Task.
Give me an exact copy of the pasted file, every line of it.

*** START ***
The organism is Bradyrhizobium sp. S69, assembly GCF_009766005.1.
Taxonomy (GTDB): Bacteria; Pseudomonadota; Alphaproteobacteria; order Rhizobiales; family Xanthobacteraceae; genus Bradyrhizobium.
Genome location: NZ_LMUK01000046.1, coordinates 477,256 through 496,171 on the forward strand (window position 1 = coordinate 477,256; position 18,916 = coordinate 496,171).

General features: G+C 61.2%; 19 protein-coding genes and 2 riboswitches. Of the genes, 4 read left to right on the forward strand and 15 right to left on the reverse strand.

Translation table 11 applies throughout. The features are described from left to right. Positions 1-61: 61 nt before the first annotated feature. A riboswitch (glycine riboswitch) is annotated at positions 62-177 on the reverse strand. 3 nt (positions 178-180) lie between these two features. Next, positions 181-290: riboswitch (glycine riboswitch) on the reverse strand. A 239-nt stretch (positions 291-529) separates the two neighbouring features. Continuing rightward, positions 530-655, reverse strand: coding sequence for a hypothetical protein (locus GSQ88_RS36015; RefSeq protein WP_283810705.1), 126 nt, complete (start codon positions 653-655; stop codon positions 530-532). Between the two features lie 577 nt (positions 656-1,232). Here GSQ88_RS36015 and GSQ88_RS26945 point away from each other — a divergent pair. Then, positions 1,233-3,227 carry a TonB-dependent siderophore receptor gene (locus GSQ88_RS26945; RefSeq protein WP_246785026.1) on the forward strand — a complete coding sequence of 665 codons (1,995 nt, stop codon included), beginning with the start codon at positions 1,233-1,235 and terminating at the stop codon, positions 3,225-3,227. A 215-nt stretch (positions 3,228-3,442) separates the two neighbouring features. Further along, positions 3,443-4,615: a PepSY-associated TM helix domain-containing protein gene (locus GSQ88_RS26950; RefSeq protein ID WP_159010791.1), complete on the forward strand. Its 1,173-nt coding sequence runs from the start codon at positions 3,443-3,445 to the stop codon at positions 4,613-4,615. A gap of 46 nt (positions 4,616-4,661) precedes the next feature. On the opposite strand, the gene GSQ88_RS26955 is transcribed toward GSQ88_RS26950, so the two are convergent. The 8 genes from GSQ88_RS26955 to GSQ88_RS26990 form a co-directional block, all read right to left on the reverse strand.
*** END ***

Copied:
The organism is Bradyrhizobium sp. S69, assembly GCF_009766005.1.
Taxonomy (GTDB): Bacteria; Pseudomonadota; Alphaproteobacteria; order Rhizobiales; family Xanthobacteraceae; genus Bradyrhizobium.
Genome location: NZ_LMUK01000046.1, coordinates 477,256 through 496,171 on the forward strand (window position 1 = coordinate 477,256; position 18,916 = coordinate 496,171).

General features: G+C 61.2%; 19 protein-coding genes and 2 riboswitches. Of the genes, 4 read left to right on the forward strand and 15 right to left on the reverse strand.

Translation table 11 applies throughout. The features are described from left to right. Positions 1-61: 61 nt before the first annotated feature. A riboswitch (glycine riboswitch) is annotated at positions 62-177 on the reverse strand. 3 nt (positions 178-180) lie between these two features. Next, positions 181-290: riboswitch (glycine riboswitch) on the reverse strand. A 239-nt stretch (positions 291-529) separates the two neighbouring features. Continuing rightward, positions 530-655, reverse strand: coding sequence for a hypothetical protein (locus GSQ88_RS36015; RefSeq protein WP_283810705.1), 126 nt, complete (start codon positions 653-655; stop codon positions 530-532). Between the two features lie 577 nt (positions 656-1,232). Here GSQ88_RS36015 and GSQ88_RS26945 point away from each other — a divergent pair. Then, positions 1,233-3,227 carry a TonB-dependent siderophore receptor gene (locus GSQ88_RS26945; RefSeq protein WP_246785026.1) on the forward strand — a complete coding sequence of 665 codons (1,995 nt, stop codon included), beginning with the start codon at positions 1,233-1,235 and terminating at the stop codon, positions 3,225-3,227. A 215-nt stretch (positions 3,228-3,442) separates the two neighbouring features. Further along, positions 3,443-4,615: a PepSY-associated TM helix domain-containing protein gene (locus GSQ88_RS26950; RefSeq protein ID WP_159010791.1), complete on the forward strand. Its 1,173-nt coding sequence runs from the start codon at positions 3,443-3,445 to the stop codon at positions 4,613-4,615. A gap of 46 nt (positions 4,616-4,661) precedes the next feature. On the opposite strand, the gene GSQ88_RS26955 is transcribed toward GSQ88_RS26950, so the two are convergent. The 8 genes from GSQ88_RS26955 to GSQ88_RS26990 form a co-directional block, all read right to left on the reverse strand.